We will need a micro-gravity environment to gain fundamental insight into nanoparticle haloing. We will be able to ‘scale-up’ traditional nanoparticle haloing experiments to properly visualize particles thereby making fundamental discoveries related to this phenomenon. Further, we will be able to observe three-dimensional aggregations formed by NPH, which have not been accomplished previously. Discoveries herein will lay the foundation for applying this technique to synthesize the next generation of colloidal-based materials, including enhancing optically-based energy platforms and sensors.
This work will pursue the fundamental studies of order and particle interactions in nanoparticle haloing and subsequent colloidal structure stability and crystallinity. Understanding this is needed for technologies that will underlie complex processes like self-assembly and motility. With understanding comes specificity, control, and reversibility in interactions for materials with submicron-features.
The experiment will be conducted over 12 weeks, including several offline periods for data analysis. Experiments are separated into three four-week experiments. The first four-week period will perform “Aggregate identification and visualization” experiments. The second four-week period will perform the “Thermal shock” experiments. The third four-week period will be a repeat of the “Thermal shock” experiments.
General experiment steps:
- Mix all samples in sample module to be viewed using BCAT drill magnet for 1 minute each (15 minutes). After a brief break (5 minutes) 9 cells (chosen by the PIs) will be mixed for an additional minute each.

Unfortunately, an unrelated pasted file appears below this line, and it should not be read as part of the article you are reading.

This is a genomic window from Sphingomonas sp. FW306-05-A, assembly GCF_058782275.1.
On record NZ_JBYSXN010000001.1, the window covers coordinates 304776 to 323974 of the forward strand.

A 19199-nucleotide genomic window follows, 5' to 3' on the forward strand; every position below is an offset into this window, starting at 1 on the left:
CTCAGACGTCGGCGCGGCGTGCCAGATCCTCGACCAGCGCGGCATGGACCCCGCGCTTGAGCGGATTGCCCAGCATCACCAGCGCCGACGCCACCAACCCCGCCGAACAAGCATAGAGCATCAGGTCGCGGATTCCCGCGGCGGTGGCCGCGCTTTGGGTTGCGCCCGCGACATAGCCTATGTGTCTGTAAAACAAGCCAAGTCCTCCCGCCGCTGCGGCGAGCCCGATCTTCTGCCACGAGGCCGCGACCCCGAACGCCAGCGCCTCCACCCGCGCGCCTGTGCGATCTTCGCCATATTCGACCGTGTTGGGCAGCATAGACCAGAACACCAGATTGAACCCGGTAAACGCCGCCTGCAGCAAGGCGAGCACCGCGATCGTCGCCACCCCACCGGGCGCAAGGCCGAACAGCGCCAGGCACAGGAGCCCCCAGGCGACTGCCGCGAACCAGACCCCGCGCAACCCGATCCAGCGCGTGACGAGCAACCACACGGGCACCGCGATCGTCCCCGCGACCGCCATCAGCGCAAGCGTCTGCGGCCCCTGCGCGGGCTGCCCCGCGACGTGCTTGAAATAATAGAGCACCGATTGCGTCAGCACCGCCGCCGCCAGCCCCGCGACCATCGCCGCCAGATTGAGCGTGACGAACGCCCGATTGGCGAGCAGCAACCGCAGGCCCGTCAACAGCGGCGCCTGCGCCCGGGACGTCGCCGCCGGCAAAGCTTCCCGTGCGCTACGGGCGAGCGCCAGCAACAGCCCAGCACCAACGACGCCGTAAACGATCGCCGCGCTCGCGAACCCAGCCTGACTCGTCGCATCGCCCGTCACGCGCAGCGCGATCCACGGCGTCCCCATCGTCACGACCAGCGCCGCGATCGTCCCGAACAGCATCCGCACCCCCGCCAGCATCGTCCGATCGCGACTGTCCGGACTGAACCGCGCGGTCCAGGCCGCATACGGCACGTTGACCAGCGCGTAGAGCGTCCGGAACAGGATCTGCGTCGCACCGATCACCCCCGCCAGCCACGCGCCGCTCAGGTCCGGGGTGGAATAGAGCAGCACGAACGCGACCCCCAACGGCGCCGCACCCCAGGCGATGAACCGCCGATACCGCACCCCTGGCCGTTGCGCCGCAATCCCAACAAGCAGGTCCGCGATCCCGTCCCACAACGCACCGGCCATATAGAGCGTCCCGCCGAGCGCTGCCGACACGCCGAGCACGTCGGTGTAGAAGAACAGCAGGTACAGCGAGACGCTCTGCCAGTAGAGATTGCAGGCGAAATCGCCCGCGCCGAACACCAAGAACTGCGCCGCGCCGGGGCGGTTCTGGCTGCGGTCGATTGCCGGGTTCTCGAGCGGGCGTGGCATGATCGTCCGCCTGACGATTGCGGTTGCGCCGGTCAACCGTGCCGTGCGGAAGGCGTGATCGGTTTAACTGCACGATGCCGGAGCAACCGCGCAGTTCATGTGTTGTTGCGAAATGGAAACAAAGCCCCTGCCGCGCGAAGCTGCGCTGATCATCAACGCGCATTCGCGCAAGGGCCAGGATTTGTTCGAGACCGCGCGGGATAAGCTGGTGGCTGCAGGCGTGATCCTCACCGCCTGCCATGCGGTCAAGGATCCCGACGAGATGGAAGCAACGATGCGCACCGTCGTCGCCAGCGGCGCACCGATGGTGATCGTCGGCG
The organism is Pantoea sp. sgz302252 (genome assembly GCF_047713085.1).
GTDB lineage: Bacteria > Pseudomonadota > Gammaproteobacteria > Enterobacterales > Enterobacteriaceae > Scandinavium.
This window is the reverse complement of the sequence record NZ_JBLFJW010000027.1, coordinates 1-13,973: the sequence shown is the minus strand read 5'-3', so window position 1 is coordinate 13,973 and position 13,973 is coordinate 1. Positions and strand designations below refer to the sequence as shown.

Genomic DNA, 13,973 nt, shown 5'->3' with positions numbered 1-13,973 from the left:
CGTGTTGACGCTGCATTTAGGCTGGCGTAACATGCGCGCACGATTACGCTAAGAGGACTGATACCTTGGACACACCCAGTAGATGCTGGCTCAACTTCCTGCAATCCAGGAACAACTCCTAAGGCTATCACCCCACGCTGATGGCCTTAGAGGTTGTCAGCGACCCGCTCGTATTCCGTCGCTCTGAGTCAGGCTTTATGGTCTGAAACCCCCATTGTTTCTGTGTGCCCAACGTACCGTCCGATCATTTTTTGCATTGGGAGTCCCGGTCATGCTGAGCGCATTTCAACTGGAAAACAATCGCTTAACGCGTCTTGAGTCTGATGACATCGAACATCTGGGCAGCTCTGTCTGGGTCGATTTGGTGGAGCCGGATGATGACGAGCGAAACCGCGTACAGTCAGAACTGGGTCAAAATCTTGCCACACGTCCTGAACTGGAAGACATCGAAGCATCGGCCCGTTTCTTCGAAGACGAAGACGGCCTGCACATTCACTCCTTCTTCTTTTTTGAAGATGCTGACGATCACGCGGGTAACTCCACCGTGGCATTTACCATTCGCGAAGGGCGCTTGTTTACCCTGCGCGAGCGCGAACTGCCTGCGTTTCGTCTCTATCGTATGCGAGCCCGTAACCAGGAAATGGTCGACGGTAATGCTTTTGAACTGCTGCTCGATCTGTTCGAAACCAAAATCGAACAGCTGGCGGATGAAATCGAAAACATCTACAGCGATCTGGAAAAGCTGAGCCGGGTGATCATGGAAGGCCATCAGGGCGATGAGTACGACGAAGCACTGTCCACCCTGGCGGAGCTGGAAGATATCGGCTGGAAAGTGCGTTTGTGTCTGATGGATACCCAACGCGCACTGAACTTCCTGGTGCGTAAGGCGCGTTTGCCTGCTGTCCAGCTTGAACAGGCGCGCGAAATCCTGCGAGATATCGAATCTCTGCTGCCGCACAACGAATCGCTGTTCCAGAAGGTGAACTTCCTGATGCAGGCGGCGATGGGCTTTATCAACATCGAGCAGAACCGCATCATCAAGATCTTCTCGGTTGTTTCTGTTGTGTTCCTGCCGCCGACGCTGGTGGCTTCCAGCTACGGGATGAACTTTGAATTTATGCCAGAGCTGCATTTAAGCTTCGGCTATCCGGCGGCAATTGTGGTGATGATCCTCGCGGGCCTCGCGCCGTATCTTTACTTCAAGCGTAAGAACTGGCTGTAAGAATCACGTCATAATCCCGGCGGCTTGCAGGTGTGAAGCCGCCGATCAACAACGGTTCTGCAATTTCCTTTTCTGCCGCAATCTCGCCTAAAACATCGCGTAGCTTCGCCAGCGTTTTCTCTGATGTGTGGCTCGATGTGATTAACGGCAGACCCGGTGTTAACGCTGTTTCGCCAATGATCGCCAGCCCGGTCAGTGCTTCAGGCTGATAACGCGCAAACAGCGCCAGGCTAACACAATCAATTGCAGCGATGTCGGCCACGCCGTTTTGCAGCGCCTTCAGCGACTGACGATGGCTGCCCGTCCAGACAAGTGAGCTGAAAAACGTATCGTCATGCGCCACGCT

- Load samples - inspect all samples.
- Ground to choose first sample to test; feedback to crew.
- Define XYZ offsets (assembly alignment per established ACE method).
- Adjust camera parameters using 2.5x objective and B/S cube.
- Survey chamber(s) at 2.5x. Determine bubble locations and location of stir bar.
- Switch to 10x objective.
- Adjust and record best camera parameters using an appropriate Z-depth.
- Aggregate identification and visualization: Methodically scan all samples with a 10X objective. This includes proper x- and y-scans to capture images of the complete chamber. Acquire each image at full frame resolution. It is assumed that a complete sample scan as outlined here will take approximately 20 minutes (i.e. 15 samples will take 5 hours). Each week three samples will be selected for a comprehensive 20X scan. The PIs will select a region within this scan for additional image acquisition at 40X magnification; a z-scan routine will accompany the 40X image acquisition. Two movies (Week 2, Day 1; Week 4, Day 1) will be acquired on selected samples at 20X, one image per minute, for an hour each.
- Thermal shock: Mix all samples as outlined in (3). Follow the “Aggregate identification and visualization” instructions to acquire images of all sample wells at ambient temperature at 10X magnification. Next, a specific sample will be chosen by the PI for a comprehensive sample scan at 20X while at ambient temperature. The platform is then to ramp at its maximum rate to 43oC. During this ramp, a two-hour movie at 40X magnification is acquired with one image being acquired every minute. If the stage temperature is interrupted, allow the sample to reach 43oC and continue image acquisition. At the end of the two hour period a comprehensive sample scan at 20X will be conducted (while at elevated temperature). At the end of this scan the temperature can be deactivated and returned to ambient conditions. This process is repeated for additional samples during the experiment set.
Decadal Survey Recommendations
Information Pending^ back to top
Information Pending^ back to top
2011 ACE Science Concept Review (SCR) presentations
European Space Agency astronaut Paolo Nespoli operating the Light Microscopy Module microscope aboard the International Space Station on a previous mission. (Credit: NASA)
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The Light Microscopy Module (LMM) features a modified Leica RXA research imaging light microscope with powerful laser-diagnostic hardware and interfaces. The LMM is being used in the Advanced Colloids Experiment (ACE-H-2) investigation. (Credit: NASA)